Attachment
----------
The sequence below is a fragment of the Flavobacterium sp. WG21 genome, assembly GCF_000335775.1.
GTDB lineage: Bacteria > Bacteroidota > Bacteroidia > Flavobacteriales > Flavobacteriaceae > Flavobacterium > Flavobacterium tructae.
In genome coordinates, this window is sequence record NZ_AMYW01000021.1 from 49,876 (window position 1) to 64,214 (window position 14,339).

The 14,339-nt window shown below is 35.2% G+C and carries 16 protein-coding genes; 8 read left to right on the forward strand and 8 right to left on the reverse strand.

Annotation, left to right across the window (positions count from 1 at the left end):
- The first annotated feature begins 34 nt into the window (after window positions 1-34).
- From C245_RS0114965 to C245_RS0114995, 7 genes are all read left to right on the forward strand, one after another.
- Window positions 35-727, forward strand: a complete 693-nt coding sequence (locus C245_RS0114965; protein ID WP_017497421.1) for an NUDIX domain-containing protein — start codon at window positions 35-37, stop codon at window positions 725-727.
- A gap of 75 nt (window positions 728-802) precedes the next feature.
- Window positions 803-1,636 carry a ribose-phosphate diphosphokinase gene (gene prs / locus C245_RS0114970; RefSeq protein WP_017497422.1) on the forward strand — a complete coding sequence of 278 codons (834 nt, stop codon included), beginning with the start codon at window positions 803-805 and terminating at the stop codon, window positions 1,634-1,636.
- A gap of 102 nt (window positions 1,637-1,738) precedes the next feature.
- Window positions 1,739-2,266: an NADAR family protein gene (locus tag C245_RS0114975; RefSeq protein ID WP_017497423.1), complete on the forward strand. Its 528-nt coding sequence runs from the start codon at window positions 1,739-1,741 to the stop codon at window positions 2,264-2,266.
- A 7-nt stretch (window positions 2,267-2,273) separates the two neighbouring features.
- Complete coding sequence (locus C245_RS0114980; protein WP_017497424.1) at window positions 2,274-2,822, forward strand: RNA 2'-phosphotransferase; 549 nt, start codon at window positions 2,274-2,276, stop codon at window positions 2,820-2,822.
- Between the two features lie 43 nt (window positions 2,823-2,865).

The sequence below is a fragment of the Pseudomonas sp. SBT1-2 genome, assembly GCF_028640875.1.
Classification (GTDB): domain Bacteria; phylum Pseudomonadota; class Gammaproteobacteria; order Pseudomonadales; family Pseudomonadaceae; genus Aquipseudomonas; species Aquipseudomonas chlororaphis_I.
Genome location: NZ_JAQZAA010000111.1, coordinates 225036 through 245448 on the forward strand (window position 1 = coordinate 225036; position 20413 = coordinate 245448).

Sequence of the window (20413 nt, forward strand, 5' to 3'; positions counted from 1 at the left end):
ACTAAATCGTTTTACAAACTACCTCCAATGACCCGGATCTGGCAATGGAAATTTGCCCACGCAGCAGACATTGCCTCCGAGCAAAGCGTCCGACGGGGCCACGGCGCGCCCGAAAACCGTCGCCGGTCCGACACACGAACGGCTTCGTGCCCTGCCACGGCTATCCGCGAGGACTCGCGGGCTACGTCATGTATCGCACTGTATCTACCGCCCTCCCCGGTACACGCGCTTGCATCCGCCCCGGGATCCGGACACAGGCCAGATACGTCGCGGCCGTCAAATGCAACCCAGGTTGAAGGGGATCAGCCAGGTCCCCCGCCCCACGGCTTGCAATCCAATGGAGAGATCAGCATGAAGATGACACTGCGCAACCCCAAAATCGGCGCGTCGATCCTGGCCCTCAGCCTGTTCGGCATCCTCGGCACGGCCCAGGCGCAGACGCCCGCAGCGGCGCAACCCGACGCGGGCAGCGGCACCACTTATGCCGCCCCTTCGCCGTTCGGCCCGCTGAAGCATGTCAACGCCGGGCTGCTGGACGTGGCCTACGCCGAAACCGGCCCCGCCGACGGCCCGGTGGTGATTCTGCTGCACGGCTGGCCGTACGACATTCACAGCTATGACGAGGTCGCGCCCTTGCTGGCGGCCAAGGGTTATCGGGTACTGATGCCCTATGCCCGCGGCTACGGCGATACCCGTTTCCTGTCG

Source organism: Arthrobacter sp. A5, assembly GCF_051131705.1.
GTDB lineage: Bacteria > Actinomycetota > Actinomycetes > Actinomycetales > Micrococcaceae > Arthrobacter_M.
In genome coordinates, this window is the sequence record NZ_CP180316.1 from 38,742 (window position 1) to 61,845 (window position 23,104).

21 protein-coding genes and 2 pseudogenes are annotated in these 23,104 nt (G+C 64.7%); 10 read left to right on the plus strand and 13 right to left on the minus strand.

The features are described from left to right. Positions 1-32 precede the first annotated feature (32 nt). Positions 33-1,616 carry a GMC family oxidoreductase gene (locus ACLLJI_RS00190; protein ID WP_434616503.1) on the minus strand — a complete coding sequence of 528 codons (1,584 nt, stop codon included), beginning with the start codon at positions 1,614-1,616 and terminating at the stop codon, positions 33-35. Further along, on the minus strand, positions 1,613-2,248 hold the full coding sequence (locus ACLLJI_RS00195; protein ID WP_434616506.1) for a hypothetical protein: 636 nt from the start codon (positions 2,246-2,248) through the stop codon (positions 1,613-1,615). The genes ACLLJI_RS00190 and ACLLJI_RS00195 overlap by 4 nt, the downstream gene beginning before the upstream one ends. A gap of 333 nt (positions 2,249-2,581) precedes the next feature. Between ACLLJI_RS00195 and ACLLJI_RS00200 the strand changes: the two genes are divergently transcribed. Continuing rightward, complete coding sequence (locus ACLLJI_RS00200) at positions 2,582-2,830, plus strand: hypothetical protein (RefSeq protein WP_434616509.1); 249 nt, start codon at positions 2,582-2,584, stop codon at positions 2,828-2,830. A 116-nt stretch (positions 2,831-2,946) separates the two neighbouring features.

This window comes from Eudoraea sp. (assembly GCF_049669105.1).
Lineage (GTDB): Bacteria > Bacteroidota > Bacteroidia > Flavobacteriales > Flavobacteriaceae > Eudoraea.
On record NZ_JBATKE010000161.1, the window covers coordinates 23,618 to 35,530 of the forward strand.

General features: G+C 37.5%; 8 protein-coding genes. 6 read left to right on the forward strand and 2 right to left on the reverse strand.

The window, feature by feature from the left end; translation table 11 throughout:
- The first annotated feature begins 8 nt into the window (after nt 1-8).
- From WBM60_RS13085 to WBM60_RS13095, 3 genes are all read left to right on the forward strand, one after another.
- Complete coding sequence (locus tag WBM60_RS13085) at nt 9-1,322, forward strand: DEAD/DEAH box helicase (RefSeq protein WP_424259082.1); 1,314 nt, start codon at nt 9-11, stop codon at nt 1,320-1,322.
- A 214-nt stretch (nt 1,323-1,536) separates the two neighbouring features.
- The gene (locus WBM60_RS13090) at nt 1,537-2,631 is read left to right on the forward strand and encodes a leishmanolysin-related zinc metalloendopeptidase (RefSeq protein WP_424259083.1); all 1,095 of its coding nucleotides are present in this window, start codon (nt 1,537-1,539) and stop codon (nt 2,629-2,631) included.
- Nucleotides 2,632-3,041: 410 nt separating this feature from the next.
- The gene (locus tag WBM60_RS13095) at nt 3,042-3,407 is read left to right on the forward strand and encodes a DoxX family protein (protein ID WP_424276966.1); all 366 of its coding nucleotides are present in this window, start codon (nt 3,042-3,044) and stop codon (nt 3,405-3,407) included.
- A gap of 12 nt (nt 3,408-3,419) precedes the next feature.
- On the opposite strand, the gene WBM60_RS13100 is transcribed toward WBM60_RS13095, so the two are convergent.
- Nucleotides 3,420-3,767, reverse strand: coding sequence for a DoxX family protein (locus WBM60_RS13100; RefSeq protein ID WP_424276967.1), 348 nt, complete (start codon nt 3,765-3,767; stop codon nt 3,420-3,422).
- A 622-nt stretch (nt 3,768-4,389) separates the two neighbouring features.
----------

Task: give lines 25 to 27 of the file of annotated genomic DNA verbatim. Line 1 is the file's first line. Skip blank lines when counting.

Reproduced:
The features are described from left to right. Positions 1-32 precede the first annotated feature (32 nt). Positions 33-1,616 carry a GMC family oxidoreductase gene (locus ACLLJI_RS00190; protein ID WP_434616503.1) on the minus strand — a complete coding sequence of 528 codons (1,584 nt, stop codon included), beginning with the start codon at positions 1,614-1,616 and terminating at the stop codon, positions 33-35. Further along, on the minus strand, positions 1,613-2,248 hold the full coding sequence (locus ACLLJI_RS00195; protein ID WP_434616506.1) for a hypothetical protein: 636 nt from the start codon (positions 2,246-2,248) through the stop codon (positions 1,613-1,615). The genes ACLLJI_RS00190 and ACLLJI_RS00195 overlap by 4 nt, the downstream gene beginning before the upstream one ends. A gap of 333 nt (positions 2,249-2,581) precedes the next feature. Between ACLLJI_RS00195 and ACLLJI_RS00200 the strand changes: the two genes are divergently transcribed. Continuing rightward, complete coding sequence (locus ACLLJI_RS00200) at positions 2,582-2,830, plus strand: hypothetical protein (RefSeq protein WP_434616509.1); 249 nt, start codon at positions 2,582-2,584, stop codon at positions 2,828-2,830. A 116-nt stretch (positions 2,831-2,946) separates the two neighbouring features.

This window comes from Eudoraea sp. (assembly GCF_049669105.1).
Lineage (GTDB): Bacteria > Bacteroidota > Bacteroidia > Flavobacteriales > Flavobacteriaceae > Eudoraea.